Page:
Martine and Me at the Autry Museum
Today, Martine and I stayed as far away from the Black Friday Madness as possible. Instead, we went to the Autry Museum of the American West in Griffith Park. At the #RevolutionaryVision show, we took the above picture, showing a pleasant looking woman and the strange character who photobombed her.
The Autry has been opening some new galleries and updating others. There was a nice exhibit of Mabel McKay’s Pomo Indian basketry, and the usual excellent art of the West. Below is Maynard Dixon’s “Men of the Red Earth”:
“Men of the Red Earth”
Born in Fresno, California, Maynard Dixon (1875-1946) is probably one of the best painters of the American Southwest. Although the museum was founded by Gene Autry, it attempts to present a panoramic picture of the West, including the land, the Western films, the art, the myths, and the environment.
I’ve always thought it an excellent place for travelers from other countries to visit—though I suppose they will continue to troop to Hollywood and be disappointed.
Paul Pletka’s Paintings “Tears of the Lord” at the Autry National Center
One of the paintings I saw on Saturday’s visit to the Autry National Center is Paul Pletka’s “Tears of the Lord,” which depicts a bloody crucifixion on an Aztec cross, with native Americans in ceremonial garb walking by the foot of the cross.
It reminds me of the strange mix of Christianity with Andean religions that I saw in Peru in 2014. As one who has had a Catholic education through age 17, I was amazed by the beauty and ornateness of the churches in Lima, Arequipa, Puno, and Cusco. The farther I got from the larger cities, however, the more I saw signs of local religious practices alongside the Catholic images.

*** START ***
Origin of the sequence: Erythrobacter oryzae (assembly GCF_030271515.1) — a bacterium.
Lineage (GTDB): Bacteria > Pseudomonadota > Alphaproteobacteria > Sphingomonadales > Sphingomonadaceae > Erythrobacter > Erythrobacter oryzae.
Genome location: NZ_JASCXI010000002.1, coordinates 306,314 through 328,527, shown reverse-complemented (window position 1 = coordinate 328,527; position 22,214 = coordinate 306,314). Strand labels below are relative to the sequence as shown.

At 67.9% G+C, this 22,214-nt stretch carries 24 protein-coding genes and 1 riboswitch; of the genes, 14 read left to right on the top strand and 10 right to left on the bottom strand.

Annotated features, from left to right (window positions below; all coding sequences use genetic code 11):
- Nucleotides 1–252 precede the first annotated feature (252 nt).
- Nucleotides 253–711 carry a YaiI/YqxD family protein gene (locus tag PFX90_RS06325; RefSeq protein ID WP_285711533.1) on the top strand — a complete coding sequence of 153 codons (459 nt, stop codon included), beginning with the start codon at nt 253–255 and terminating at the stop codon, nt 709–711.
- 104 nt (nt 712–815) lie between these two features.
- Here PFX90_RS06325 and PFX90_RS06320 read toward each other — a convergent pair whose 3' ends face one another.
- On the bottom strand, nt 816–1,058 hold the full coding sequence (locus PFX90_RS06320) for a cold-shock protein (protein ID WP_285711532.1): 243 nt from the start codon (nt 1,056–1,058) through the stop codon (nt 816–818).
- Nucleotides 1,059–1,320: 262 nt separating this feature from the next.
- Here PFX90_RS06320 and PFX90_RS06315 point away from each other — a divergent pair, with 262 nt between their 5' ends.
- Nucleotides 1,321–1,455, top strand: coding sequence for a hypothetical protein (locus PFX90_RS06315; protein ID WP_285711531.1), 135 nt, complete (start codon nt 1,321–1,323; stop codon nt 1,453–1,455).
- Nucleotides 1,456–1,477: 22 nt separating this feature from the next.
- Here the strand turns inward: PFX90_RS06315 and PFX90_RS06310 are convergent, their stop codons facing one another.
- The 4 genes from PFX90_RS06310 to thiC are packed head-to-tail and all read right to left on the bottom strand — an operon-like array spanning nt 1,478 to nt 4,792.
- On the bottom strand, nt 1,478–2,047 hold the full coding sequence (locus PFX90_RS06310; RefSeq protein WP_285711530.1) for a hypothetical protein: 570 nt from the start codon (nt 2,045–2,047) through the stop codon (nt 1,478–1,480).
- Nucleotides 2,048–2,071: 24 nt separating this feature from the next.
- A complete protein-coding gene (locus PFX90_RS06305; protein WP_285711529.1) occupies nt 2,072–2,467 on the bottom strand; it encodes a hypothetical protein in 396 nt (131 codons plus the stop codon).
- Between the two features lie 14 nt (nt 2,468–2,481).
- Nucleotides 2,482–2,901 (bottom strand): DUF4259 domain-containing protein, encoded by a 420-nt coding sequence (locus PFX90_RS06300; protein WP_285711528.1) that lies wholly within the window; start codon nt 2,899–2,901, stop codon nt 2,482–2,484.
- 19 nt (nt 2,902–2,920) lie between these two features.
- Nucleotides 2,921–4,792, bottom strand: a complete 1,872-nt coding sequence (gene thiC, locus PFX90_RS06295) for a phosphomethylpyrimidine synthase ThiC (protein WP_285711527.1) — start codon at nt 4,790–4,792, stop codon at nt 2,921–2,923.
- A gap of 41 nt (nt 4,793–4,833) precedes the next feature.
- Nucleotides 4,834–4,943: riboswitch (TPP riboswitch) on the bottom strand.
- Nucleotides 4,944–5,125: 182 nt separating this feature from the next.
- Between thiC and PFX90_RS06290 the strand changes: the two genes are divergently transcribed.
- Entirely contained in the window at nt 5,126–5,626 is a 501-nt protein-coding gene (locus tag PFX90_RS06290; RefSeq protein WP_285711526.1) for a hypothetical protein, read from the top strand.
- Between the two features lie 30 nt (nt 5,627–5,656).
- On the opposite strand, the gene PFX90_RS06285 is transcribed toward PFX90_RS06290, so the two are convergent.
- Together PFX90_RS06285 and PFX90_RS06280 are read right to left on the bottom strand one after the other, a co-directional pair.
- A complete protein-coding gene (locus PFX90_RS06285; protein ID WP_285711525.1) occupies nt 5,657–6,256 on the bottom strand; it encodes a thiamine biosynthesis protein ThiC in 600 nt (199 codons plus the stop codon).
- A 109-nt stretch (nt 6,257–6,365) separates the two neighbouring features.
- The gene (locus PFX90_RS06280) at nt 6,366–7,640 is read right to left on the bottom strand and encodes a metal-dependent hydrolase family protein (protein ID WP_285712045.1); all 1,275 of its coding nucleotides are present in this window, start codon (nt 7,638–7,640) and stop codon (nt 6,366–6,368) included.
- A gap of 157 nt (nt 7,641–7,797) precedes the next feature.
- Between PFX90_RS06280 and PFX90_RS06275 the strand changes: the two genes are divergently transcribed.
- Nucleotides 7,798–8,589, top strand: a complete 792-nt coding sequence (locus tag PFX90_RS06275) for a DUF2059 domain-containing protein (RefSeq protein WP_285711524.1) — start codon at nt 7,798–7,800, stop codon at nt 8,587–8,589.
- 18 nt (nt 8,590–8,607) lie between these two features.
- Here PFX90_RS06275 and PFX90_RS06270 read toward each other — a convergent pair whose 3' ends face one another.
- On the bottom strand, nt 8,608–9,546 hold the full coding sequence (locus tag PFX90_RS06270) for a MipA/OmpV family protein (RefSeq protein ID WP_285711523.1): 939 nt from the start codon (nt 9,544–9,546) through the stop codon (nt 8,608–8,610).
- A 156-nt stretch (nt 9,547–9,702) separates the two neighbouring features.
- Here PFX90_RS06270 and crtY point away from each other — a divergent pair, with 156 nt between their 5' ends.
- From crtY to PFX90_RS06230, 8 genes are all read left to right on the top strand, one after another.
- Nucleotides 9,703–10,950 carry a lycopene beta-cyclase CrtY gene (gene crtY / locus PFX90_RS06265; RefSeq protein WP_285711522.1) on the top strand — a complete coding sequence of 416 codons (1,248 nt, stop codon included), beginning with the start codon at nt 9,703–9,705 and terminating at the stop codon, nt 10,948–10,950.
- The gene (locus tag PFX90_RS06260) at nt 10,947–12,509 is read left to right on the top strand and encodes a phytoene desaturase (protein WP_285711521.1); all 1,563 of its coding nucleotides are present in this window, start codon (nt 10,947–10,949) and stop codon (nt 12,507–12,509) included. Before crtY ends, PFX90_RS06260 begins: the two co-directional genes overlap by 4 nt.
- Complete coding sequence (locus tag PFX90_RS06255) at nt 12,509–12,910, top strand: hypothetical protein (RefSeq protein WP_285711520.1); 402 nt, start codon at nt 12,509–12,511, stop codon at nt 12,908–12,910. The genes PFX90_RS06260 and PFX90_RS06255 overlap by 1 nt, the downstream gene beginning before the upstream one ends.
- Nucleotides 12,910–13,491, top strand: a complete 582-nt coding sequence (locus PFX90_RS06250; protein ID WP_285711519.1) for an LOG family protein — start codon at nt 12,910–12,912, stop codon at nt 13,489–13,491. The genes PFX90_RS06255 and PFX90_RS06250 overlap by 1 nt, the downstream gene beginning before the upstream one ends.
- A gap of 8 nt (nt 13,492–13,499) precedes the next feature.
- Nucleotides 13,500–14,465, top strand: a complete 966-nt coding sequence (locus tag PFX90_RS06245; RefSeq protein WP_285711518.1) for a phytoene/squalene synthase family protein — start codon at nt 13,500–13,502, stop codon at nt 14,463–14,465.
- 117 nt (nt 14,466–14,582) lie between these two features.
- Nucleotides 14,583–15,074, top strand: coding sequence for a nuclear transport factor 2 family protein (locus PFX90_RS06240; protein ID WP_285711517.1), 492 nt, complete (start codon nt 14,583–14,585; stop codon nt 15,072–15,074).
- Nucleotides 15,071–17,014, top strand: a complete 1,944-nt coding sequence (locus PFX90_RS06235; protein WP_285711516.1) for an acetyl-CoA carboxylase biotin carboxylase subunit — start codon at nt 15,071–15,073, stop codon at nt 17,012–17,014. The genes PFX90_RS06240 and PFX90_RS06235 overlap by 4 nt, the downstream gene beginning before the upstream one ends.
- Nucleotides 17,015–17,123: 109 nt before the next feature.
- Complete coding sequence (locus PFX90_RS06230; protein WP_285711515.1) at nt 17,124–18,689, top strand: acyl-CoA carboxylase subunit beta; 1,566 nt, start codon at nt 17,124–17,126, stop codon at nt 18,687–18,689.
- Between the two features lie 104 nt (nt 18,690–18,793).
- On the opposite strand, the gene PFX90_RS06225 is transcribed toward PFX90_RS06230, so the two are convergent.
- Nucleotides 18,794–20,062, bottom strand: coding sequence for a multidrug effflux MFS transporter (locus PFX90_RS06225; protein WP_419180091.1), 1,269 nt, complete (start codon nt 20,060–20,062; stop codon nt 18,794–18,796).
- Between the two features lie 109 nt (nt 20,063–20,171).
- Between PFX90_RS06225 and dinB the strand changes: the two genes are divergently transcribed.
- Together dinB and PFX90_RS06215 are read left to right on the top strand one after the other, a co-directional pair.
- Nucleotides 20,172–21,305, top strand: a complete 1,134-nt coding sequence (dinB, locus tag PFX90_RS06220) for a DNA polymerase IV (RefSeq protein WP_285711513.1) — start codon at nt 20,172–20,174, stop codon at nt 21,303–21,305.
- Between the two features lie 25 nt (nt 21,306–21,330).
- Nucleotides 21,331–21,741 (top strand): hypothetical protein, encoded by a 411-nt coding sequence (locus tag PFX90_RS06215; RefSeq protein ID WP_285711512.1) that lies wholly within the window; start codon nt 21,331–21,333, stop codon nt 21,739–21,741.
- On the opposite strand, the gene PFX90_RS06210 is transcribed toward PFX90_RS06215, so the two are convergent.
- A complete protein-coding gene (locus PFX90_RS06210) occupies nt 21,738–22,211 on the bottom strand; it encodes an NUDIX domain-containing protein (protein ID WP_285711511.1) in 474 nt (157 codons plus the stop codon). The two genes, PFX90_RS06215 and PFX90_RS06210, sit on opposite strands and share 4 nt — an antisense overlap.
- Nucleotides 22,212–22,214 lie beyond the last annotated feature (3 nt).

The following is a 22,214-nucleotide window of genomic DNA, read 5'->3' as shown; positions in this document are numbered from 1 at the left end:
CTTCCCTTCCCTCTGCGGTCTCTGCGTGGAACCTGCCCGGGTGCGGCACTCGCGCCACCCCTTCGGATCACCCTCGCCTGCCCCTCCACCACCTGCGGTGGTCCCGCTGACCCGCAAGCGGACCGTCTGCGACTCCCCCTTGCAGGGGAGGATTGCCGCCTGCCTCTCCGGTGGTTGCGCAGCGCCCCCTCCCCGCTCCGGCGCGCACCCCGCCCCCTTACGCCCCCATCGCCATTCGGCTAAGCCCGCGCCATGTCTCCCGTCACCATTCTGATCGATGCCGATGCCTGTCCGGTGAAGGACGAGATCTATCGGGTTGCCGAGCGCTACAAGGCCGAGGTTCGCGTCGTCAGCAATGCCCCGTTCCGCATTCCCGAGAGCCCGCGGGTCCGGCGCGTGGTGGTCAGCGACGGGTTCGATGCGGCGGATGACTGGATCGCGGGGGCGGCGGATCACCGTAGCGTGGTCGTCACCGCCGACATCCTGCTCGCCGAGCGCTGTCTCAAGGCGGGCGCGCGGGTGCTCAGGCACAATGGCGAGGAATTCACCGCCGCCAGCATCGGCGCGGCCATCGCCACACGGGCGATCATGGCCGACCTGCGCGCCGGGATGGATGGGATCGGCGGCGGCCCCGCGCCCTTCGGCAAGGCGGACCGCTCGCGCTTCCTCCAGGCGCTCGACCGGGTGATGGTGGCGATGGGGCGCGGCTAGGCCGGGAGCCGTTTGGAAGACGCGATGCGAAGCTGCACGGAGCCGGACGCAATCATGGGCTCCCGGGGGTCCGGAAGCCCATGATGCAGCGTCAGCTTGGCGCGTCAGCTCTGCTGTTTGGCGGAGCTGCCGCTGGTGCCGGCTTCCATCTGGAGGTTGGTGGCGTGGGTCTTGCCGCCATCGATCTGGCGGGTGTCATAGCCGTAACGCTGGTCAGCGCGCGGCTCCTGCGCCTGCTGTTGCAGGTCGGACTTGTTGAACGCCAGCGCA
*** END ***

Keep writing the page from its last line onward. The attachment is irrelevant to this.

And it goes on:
In the 1980s, when my brother and I visited the State of Chiapas in southern Mexico, we saw something even more extreme—so extreme, in fact, that we were made to sign statements in advance that we would not photograph inside the church or any of the religious ceremonies. The penalty for violation? Tourists had been killed for disrespect of the local customs. In the church of San Juan Chamula, the Christian statuary was decked out with corncobs and flowers. All pews had been removed, and the Mayans prayed by lying on their stomachs with their arms outstretched. The altar was de-emphasized altogether. Instead, there were various worship stations scattered around the nave.
And where was the local priest? The Catholic clergy had been kicked out more than a hundred years previously as part of a revolt. The churches they left behind were adapted to highland Mayan religion.
As I look at Pletka’s painting, I see the native peoples of the Americas incorporating all or part of Christianity, but insisting on their own brand of religious syncretism as well. At the tiny church in Corporaque, Peru, near Colca Canyon, I felt very far indeed from the Cathedral at Cusco. The only modern touch was that I was being filmed. Apparently, a nearby church was ransacked by thieves; and many of the small churches took measures to protect their ecclesiastical treasures.
James Doolin’s Painting “Bridges”
On past visits to the Autry National Center’s exhibit of paintings of the West, I had always admired James Doolin’s “Bridges” (illustrated above). By now, I have begun to believe that it is one of the most representative landscapes of Los Angeles, simultaneously showing the present web of freeways and, underneath all the concrete, the desert.
I could almost swear the scenes are of the Pasadena Freeway (I-110), which I drove today on the way back from visiting Bill and Kathy Korn in Altadena. It looks like the stretch as you approach downtown L.A. from the north. You can see the 1930s concrete work (in fact the year 1937 appears on the lower left abutment).